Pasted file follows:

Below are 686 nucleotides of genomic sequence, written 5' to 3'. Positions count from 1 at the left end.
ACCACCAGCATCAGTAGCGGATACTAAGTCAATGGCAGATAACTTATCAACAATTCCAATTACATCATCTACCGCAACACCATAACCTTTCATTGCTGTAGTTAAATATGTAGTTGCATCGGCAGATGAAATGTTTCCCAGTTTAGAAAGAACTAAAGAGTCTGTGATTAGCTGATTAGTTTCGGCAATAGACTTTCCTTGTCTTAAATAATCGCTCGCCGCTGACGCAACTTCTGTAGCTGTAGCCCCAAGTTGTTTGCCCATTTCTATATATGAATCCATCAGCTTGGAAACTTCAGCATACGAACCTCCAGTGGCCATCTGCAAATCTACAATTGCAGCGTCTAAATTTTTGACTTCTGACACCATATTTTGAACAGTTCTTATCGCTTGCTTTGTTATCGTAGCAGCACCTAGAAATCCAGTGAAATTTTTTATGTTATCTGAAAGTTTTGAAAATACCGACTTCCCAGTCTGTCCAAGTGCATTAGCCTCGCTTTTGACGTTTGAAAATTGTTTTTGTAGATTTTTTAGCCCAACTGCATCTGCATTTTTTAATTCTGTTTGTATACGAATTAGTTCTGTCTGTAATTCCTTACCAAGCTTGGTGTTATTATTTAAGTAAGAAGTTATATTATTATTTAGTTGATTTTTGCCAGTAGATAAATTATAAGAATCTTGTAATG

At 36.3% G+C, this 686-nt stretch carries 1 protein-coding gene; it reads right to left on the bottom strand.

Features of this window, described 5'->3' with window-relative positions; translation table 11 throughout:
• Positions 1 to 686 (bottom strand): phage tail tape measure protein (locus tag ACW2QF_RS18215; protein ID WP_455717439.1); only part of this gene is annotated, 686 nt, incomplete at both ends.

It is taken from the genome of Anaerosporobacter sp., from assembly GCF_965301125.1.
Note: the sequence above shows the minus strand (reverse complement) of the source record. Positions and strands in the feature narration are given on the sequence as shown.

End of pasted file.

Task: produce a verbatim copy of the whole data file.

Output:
Below are 686 nucleotides of genomic sequence, written 5' to 3'. Positions count from 1 at the left end.
ACCACCAGCATCAGTAGCGGATACTAAGTCAATGGCAGATAACTTATCAACAATTCCAATTACATCATCTACCGCAACACCATAACCTTTCATTGCTGTAGTTAAATATGTAGTTGCATCGGCAGATGAAATGTTTCCCAGTTTAGAAAGAACTAAAGAGTCTGTGATTAGCTGATTAGTTTCGGCAATAGACTTTCCTTGTCTTAAATAATCGCTCGCCGCTGACGCAACTTCTGTAGCTGTAGCCCCAAGTTGTTTGCCCATTTCTATATATGAATCCATCAGCTTGGAAACTTCAGCATACGAACCTCCAGTGGCCATCTGCAAATCTACAATTGCAGCGTCTAAATTTTTGACTTCTGACACCATATTTTGAACAGTTCTTATCGCTTGCTTTGTTATCGTAGCAGCACCTAGAAATCCAGTGAAATTTTTTATGTTATCTGAAAGTTTTGAAAATACCGACTTCCCAGTCTGTCCAAGTGCATTAGCCTCGCTTTTGACGTTTGAAAATTGTTTTTGTAGATTTTTTAGCCCAACTGCATCTGCATTTTTTAATTCTGTTTGTATACGAATTAGTTCTGTCTGTAATTCCTTACCAAGCTTGGTGTTATTATTTAAGTAAGAAGTTATATTATTATTTAGTTGATTTTTGCCAGTAGATAAATTATAAGAATCTTGTAATG

At 36.3% G+C, this 686-nt stretch carries 1 protein-coding gene; it reads right to left on the bottom strand.

Features of this window, described 5'->3' with window-relative positions; translation table 11 throughout:
• Positions 1 to 686 (bottom strand): phage tail tape measure protein (locus tag ACW2QF_RS18215; protein ID WP_455717439.1); only part of this gene is annotated, 686 nt, incomplete at both ends.

It is taken from the genome of Anaerosporobacter sp., from assembly GCF_965301125.1.
Note: the sequence above shows the minus strand (reverse complement) of the source record. Positions and strands in the feature narration are given on the sequence as shown.